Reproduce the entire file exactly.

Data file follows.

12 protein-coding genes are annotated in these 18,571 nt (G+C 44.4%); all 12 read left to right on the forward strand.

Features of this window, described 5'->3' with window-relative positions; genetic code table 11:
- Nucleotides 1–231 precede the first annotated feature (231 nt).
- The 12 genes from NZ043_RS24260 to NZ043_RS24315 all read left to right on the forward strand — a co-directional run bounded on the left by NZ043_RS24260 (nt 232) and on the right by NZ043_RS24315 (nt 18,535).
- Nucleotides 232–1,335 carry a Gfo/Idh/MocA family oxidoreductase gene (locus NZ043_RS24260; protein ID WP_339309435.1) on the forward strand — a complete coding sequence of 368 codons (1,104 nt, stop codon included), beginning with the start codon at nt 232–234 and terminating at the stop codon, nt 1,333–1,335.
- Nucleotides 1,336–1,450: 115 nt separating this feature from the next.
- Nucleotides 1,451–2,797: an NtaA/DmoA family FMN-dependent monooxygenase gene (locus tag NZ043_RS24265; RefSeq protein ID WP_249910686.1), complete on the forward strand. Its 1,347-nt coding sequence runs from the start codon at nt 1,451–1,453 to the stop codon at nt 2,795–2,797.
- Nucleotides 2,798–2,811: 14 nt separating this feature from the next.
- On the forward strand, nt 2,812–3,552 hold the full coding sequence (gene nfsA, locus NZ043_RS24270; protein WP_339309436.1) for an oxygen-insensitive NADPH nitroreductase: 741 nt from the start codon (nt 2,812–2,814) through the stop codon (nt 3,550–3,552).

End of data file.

12 protein-coding genes are annotated in these 18,571 nt (G+C 44.4%); all 12 read left to right on the forward strand.

Features of this window, described 5'->3' with window-relative positions; genetic code table 11:
- Nucleotides 1–231 precede the first annotated feature (231 nt).
- The 12 genes from NZ043_RS24260 to NZ043_RS24315 all read left to right on the forward strand — a co-directional run bounded on the left by NZ043_RS24260 (nt 232) and on the right by NZ043_RS24315 (nt 18,535).
- Nucleotides 232–1,335 carry a Gfo/Idh/MocA family oxidoreductase gene (locus NZ043_RS24260; protein ID WP_339309435.1) on the forward strand — a complete coding sequence of 368 codons (1,104 nt, stop codon included), beginning with the start codon at nt 232–234 and terminating at the stop codon, nt 1,333–1,335.
- Nucleotides 1,336–1,450: 115 nt separating this feature from the next.
- Nucleotides 1,451–2,797: an NtaA/DmoA family FMN-dependent monooxygenase gene (locus tag NZ043_RS24265; RefSeq protein ID WP_249910686.1), complete on the forward strand. Its 1,347-nt coding sequence runs from the start codon at nt 1,451–1,453 to the stop codon at nt 2,795–2,797.
- Nucleotides 2,798–2,811: 14 nt separating this feature from the next.
- On the forward strand, nt 2,812–3,552 hold the full coding sequence (gene nfsA, locus NZ043_RS24270; protein WP_339309436.1) for an oxygen-insensitive NADPH nitroreductase: 741 nt from the start codon (nt 2,812–2,814) through the stop codon (nt 3,550–3,552).